In this chapter, you learned some of the basic steps required to configure a LAN with Linux. There are basic hardware components that you can use on a LAN. Transmission media usually involves copper wires or fiber- optic cables. Hubs connect computers on a LAN. Switches are often used to separate a LAN into segments. Routers can transmit data between two or more LANs. Gateways can even translate between different protocol stacks, such as TCP/IP and IPX/SPX.
For several reasons, you may need to change the network configuration that you set up during the Linux installation. Perhaps the key command to configure network cards is ifconfig . You can use ifconfig to assign hardware ports and IP address information. You can even use it to activate or deactivate a network adapter. The arp command lets you check for duplicate IP addresses. The host name commands allows you to set the name of your computer as seen by various network services. Some of the key network configuration files are /etc/ hosts , /etc/resolv.conf , /etc/host.conf , and /etc/sysconfig/network .
You can work with IPv4 addresses on your LAN. Just assign one of the private IP address ranges for the computers on your LAN. With the right network mask, you can choose from private IP address ranges in Class A, Class B, and Class C. Then all you need is one public IP address to connect your LAN to the Internet. You can use CIDR to configure IP networks with nonstandard network masks.
While broadband connections are often a more cost-effective option for business, most Internet users still connect with a telephone modem. Red Hat has developed an Internet Configuration Wizard to help you connect to several types of network adapters, including telephone modems. Alternatively, the minicom utility can help you configure an Internet connection from the command-line interface.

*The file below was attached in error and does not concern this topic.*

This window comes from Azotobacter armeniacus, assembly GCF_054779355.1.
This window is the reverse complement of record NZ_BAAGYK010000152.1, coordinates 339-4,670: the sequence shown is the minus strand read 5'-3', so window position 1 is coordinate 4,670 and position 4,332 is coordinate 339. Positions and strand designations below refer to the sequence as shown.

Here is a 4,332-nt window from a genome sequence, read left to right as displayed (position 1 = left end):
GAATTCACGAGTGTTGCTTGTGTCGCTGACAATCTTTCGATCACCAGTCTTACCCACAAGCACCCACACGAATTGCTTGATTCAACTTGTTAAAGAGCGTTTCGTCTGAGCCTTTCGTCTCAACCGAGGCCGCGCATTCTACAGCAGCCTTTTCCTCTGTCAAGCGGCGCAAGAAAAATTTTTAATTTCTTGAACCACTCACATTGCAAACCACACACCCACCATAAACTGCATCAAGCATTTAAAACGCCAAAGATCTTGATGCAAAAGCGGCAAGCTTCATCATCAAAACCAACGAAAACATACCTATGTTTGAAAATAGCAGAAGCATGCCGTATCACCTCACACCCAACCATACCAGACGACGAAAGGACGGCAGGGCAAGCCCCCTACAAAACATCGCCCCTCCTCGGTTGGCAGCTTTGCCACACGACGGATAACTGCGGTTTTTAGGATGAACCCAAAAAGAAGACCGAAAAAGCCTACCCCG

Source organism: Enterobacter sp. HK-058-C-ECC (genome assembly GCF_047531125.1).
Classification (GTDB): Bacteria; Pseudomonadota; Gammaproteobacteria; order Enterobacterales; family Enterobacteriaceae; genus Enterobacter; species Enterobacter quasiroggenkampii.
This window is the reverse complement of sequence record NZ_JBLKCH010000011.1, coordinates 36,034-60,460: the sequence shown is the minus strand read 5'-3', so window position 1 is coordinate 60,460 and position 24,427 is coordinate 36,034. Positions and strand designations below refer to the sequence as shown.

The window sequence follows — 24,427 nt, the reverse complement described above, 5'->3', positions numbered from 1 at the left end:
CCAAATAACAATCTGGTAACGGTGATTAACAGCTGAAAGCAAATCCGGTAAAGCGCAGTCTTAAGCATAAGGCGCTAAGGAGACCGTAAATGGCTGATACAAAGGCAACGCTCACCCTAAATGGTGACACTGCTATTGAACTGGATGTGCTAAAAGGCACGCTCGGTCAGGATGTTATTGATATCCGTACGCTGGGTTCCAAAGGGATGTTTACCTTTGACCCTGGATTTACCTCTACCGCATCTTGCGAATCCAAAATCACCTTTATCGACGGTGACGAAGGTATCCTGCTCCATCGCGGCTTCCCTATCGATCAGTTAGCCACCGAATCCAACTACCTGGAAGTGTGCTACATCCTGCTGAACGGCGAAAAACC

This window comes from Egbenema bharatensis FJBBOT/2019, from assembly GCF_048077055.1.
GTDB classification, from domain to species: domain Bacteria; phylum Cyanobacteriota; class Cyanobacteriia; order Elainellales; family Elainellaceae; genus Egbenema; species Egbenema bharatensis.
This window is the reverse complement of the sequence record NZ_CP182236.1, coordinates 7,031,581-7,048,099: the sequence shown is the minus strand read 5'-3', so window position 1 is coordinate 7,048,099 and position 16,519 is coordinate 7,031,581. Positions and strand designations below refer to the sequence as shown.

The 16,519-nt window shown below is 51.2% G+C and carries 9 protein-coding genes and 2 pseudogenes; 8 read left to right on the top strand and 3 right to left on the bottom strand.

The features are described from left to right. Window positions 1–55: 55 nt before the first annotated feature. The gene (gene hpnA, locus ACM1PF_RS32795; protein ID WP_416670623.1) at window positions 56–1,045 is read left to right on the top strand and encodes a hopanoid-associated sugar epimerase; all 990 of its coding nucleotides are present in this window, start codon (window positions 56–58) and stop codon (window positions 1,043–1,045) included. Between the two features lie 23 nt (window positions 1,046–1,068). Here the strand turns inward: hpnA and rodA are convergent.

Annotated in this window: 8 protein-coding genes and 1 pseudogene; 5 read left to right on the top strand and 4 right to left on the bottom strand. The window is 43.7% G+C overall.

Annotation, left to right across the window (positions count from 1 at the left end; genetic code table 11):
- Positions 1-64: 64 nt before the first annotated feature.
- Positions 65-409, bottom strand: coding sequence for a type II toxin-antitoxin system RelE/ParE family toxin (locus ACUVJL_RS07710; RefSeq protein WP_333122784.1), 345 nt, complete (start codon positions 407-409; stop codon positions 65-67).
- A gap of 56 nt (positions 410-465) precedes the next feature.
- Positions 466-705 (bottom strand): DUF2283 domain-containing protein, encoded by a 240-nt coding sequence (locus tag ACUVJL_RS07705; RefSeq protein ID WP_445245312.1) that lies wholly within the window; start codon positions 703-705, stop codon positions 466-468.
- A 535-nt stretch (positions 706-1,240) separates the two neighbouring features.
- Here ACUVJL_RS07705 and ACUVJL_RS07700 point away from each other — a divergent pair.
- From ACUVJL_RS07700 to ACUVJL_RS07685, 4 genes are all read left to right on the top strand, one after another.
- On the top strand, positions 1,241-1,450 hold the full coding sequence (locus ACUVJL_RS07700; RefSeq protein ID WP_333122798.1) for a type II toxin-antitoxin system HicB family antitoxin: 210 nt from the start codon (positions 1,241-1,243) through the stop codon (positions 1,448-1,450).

When you troubleshoot a network, first remember that most network problems are physical. Check your cables and connections. If that doesn t solve your problems, start collecting data. Work toward identifying the cause of the problem. Research the symptoms.
If none of these approaches help, step back, take the data that you have, and use the scientific method. Linux includes a number of commands that help you collect data and identify the cause of the problem, including ifconfig , netstat , ping , and traceroute . The ifconfig command helps you make sure that your network adapter is active. The netstat command lets you check current network connections and routing tables. The ping and traceroute commands allow you to check the connectivity within the network.
Now that you know the basics of network configuration, you re ready for Chapter 22 , where you ll learn the best practices to secure your network. Red Hat Linux includes two key security systems: Pluggable Authentication Modules (PAM) and firewalls.